An economist who studies law departments might say something like this: Division of labor (the degree of specialization) is limited by the extent of the market (demand by clients for legal services for in-house counsel services). Productivity depends on specialization, and specialization depends on the scale of operation, which is also the extent of the market — how much work of a similar kind comes into a law department. Increasing returns are present when the marginal cost of producing another unit of legal counsel is lower than the average cost of all the previous productions, most of which comes from division of labor, specialization, and productivity improvements.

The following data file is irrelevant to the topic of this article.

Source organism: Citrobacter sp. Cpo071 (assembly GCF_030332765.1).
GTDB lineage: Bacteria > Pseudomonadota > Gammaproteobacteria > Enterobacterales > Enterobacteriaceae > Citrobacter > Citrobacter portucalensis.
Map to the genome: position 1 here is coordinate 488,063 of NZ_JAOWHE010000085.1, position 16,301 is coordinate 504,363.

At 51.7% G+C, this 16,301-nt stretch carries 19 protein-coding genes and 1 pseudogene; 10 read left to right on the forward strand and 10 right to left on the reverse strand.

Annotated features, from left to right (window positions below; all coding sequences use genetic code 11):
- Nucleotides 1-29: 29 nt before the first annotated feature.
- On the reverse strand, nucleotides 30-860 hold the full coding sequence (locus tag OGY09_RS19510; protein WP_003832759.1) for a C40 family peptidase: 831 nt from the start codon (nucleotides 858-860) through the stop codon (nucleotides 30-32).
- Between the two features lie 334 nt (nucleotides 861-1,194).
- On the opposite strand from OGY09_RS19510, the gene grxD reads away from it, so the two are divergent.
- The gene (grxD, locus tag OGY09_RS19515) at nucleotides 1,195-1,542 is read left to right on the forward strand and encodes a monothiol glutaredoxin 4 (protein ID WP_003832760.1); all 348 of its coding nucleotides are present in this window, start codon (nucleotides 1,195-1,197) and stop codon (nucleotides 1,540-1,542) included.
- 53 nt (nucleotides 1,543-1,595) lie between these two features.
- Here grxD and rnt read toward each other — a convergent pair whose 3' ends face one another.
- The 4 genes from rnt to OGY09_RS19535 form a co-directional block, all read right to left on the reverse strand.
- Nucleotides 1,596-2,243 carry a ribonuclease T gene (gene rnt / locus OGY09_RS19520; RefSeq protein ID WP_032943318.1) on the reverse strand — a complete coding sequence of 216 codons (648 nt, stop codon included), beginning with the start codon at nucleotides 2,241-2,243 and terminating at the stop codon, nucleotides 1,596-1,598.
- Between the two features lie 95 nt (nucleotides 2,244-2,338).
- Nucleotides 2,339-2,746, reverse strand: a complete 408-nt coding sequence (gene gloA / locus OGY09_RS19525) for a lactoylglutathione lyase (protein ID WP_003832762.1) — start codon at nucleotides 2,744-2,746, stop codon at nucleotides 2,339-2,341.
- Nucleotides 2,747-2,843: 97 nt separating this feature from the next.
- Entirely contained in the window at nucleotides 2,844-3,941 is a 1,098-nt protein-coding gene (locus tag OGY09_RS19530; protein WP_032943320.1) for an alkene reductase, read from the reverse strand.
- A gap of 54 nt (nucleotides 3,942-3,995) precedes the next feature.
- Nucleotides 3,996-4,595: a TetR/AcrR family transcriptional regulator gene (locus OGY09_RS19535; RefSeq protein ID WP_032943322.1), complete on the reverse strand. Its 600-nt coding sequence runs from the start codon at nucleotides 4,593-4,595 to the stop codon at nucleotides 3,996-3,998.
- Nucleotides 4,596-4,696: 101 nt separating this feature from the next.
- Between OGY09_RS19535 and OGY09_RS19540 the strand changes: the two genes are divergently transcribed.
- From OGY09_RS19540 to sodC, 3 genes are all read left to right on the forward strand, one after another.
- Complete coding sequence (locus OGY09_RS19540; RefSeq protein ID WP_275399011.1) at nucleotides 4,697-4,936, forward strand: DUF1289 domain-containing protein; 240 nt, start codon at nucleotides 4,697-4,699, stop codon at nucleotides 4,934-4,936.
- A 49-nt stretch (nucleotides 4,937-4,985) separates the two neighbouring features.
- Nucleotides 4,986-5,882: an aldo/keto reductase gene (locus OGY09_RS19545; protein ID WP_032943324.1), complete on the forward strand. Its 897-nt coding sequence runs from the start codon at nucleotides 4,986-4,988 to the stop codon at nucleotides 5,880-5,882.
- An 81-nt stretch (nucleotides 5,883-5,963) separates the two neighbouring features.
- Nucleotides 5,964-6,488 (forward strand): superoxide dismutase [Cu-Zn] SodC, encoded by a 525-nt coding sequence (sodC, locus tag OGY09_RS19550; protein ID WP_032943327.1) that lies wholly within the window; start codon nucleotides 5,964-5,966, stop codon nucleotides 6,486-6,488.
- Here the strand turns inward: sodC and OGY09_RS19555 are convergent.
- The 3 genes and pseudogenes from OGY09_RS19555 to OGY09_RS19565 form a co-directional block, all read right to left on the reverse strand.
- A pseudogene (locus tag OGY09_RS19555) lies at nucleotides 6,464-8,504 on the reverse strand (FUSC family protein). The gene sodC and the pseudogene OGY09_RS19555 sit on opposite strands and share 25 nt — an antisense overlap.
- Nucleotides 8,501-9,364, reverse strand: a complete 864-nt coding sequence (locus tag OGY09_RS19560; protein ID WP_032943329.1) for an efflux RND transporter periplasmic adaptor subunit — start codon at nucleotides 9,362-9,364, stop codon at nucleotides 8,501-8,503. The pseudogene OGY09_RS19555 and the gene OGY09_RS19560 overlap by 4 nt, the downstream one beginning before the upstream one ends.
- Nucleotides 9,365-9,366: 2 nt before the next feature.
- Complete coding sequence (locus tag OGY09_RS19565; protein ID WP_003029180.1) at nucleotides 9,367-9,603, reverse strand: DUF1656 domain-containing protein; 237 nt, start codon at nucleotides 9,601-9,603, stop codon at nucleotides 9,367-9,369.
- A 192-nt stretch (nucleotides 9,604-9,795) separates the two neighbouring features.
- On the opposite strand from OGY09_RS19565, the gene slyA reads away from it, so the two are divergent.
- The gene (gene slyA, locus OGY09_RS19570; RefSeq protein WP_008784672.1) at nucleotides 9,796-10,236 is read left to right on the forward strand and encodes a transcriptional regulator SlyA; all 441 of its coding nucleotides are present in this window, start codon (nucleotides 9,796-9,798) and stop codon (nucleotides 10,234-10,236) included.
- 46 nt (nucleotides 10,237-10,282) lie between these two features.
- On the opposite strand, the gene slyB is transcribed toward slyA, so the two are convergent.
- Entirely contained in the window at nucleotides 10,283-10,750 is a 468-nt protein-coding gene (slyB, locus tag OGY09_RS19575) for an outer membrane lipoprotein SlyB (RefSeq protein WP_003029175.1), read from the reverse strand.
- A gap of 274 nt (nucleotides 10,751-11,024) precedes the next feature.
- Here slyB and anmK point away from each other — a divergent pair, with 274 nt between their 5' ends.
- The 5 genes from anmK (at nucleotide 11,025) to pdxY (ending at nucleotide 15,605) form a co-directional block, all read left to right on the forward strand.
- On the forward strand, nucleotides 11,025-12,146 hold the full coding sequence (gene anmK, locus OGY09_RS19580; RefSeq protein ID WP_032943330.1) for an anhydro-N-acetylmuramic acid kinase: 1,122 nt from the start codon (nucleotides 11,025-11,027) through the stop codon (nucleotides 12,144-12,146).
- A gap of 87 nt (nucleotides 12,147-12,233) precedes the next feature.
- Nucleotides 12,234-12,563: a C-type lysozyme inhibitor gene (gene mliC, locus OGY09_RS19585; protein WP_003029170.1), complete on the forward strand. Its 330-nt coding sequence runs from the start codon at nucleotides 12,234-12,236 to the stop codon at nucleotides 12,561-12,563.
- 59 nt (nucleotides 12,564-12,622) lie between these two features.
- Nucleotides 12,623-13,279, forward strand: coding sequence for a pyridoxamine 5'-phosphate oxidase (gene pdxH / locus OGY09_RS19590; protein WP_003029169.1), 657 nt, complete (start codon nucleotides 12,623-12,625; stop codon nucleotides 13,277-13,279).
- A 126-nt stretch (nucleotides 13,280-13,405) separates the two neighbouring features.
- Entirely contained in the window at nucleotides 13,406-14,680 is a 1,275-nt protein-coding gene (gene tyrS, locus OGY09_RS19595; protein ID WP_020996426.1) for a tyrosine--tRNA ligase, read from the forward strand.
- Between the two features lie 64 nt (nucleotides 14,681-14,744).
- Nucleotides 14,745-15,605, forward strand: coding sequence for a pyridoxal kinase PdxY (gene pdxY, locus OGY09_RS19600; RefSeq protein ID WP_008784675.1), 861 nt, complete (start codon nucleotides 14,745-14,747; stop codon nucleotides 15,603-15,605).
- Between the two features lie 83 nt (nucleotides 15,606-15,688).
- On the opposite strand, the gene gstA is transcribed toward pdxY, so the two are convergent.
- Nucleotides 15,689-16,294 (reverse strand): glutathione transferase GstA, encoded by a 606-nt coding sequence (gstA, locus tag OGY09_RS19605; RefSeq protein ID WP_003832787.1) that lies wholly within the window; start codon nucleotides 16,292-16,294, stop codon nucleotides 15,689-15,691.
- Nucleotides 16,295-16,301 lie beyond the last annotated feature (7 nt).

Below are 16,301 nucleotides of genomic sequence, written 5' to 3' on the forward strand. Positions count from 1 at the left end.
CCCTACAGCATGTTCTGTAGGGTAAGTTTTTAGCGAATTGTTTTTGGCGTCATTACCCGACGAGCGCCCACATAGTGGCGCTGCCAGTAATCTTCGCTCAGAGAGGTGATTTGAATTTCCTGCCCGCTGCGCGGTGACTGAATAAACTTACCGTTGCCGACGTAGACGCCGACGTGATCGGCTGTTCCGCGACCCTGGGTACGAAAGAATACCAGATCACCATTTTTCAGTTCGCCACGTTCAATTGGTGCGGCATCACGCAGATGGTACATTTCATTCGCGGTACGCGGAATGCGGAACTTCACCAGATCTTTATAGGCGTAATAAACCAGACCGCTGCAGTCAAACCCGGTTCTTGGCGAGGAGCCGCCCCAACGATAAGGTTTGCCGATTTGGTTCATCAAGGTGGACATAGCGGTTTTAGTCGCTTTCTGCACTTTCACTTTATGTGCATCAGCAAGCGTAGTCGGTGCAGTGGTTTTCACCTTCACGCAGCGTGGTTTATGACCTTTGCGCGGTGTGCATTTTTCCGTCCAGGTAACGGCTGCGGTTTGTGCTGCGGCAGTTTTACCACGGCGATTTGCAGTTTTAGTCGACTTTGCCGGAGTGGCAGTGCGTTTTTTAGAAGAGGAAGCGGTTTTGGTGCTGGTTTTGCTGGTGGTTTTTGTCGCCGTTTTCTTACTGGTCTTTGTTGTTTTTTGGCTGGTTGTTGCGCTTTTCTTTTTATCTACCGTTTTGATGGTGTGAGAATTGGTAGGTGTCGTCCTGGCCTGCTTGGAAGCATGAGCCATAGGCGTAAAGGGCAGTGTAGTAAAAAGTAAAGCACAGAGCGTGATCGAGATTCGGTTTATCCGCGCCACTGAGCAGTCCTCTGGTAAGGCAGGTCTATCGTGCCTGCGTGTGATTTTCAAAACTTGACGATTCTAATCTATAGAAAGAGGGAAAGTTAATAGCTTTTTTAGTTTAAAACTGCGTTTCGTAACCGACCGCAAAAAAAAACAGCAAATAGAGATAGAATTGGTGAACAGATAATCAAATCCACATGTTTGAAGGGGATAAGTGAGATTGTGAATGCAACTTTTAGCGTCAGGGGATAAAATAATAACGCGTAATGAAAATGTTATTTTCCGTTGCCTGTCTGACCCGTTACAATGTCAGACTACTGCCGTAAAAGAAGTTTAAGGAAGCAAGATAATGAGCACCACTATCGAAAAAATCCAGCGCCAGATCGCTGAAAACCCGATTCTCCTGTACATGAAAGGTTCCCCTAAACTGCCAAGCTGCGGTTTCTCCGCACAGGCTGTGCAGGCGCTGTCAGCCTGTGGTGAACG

These concepts help explain why total legal spending as a percentage of revenue goes down as law department size goes up (See my post of May 4, 2005 on this trend.). With a wider array of legal needs — a bigger market — a larger department can allocate tasks more appropriately among lawyers and paralegals – achieve more division of labor (See my post of June 5, 2006 about the matching ladders of skills and needs.). Those lawyers and paralegals can produce more because they know more about their area of work – they specialize (See my posts of Sept. 10 and July. 31, 2005 on law department specialists.). Because the larger company generates more of any one kind of legal work, it can support specialists who are more productive than generalists.